There are a few buzz words in the mental health world and I think “depression” is one of them. I hear it from my teens, adults, the parents I work with, and passed along from the mental health workers in the schools. Everyone is depressed it seems. But I have to ask my clients, “Are you depressed, or are you sad?” Unfortunately, I don’t remember where the quote came from, but I once heard someone explain the difference between depression and grief this way: Depression is when everything seems meaningless; grief is when it means everything.

Sometimes we get stuck in our sadness for so long that it’s like we flip a switch. The grief becomes too much to hold, so instead of feeling the weight of how much it matters, we go numb, empty, hopeless—it doesn’t matter. Depression is a terrible place to be. I call it the pain of absence. Sometimes we don’t have words for it. Sometimes we’re not even sure why we feel that way, but we’re sure it hurts. It isn’t a wound. It’s a void. And sometimes it seems like nothing hurts more than something. With something—at least you have a starting point. With nothing—how do you even start when you don’t know where the starting line is?

Here are some ideas to help you find the starting line:

  • If you can identify the trigger for the depression, I’d start there with talk therapy, and most likely some EMDR (eye movement desensitization and reprocessing…a really long name that means it helps your brain process memories).
  • If you don’t know where your depression is coming from, start here:
    • Get some blood work done. Americans are notoriously low in Vitamin D, so if you have low levels, it’s most likely contributing. Similarly, an iron deficiency can sometimes feel like a mood issue. You’re lethargic, tired, and easily fatigued. Your hormones could also be affecting your mood. Talk to your doctor about some possible physical reasons for your mood.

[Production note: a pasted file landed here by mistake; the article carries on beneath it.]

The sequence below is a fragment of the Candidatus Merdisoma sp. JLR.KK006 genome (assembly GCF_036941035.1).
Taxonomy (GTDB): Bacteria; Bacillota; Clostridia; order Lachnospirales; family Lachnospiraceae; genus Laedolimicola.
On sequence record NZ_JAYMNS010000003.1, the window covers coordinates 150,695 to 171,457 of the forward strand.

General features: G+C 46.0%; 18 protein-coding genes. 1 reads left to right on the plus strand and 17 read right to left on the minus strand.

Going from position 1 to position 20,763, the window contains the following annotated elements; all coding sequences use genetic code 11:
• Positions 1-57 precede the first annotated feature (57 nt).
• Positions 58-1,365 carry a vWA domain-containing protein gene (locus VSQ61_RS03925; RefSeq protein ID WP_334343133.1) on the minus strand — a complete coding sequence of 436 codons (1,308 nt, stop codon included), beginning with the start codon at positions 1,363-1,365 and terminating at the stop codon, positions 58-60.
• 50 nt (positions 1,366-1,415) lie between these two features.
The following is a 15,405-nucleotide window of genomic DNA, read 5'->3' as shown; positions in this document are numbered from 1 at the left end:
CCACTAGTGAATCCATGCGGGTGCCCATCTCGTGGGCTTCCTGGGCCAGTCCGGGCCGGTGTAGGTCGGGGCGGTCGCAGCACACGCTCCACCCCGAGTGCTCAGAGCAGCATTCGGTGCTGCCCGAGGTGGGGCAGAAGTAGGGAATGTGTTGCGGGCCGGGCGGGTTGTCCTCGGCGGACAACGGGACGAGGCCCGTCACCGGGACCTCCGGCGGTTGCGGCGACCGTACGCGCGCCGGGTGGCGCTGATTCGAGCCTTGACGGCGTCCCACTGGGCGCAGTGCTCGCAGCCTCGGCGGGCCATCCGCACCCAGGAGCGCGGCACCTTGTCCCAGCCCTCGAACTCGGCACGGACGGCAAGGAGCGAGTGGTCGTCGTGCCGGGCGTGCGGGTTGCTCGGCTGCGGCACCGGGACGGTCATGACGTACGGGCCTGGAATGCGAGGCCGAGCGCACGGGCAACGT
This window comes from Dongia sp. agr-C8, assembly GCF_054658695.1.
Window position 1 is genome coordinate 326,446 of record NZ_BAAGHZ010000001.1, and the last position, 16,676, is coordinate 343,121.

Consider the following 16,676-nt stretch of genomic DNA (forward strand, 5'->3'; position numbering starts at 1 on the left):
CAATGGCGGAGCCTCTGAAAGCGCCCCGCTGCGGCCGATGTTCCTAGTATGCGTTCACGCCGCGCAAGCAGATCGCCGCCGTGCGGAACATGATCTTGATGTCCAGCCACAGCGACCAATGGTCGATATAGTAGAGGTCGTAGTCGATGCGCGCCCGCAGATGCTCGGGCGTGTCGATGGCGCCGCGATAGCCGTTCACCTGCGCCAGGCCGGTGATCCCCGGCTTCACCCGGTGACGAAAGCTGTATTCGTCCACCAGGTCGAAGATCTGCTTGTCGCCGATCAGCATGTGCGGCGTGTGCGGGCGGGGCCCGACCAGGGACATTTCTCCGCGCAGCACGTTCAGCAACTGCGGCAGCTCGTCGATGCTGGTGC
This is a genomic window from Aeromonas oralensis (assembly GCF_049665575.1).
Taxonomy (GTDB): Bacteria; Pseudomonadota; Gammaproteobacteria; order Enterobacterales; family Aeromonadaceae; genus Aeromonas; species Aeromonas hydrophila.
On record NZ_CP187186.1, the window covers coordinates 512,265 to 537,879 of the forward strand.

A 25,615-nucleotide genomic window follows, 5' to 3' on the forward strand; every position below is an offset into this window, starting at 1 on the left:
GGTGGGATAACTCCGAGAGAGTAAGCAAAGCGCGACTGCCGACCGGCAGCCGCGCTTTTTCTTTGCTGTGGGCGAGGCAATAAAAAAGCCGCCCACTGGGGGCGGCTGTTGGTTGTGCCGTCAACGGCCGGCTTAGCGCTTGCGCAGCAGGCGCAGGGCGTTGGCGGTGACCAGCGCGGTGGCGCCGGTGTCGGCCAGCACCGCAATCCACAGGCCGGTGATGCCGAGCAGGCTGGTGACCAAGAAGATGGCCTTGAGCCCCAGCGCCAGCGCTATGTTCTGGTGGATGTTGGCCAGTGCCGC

• Work on improving your gut health. Your gut is your “second brain”. 70-90% (I’ve seen both stats) of your serotonin is produced in your gut. Serotonin is the neurotransmitter in your brain that is linked to mood. It helps you feel good. Happy Gut and Grain Brain may be helpful books to start with. For recipes, I personally really like Lexi’s Clean Kitchen.
    • Change your body posture. How are you sitting? Would you say your chest is open or closed? Slumped or upright? Looking at your feet or at the horizon? Our bodies are POWERFUL. If you change your body position, you can change your brain, which will change your mood. It’s all about the polyvagal nerve. So smile and let it touch your eyes, sit upright, with an open chest, and take a deep calming breath.
    • Work on a routine. Sleep, eat meals and snacks, take a shower, do your make-up and your hair, EXERCISE, put on that outfit that makes you feel put together. I am not opposed to the fake-it-till-you-make-it method. It’s by no means fool proof, BUT we what we’re trying to teach your brain a new pattern. If you stay in your same routine of sleeping too much, eating junk that makes you feel better in the moment, and watching copious amount of Netflix, you’re not likely going to feel much different. So switch it up. It’ll be difficult.  And you can do it.
    • Pay attention to your thinking patterns? How do you talk to yourself? Is it all or nothing? Do you generalize your experiences and forget about all the exceptions? How are you at living in the gray rather than the black and white? How’s your gratitude?
    • Last, and certainly not least: we are healthy in community, and we are sick in isolation.

If you give these things a try and you still feel stuck, find a counselor who can walk through this process with you, who can be an encouragement as you’re working to heal. Maybe it’s a brain-based issue and neurofeedback may be the next intervention. Maybe you need help identifying the thinking patterns keeping you stuck. Either way, talk to someone who can help you find your starting line.


*The information contained herein is not therapeutic advice nor a substitute for therapy. It should not be used to diagnose or treat any mental health problem. If you are located within the United States and you need emergency assistance please call 911 or go to your nearest emergency room. If you are located within Colorado you may also call the Colorado Crisis Line at 844-493-TALK (8255).

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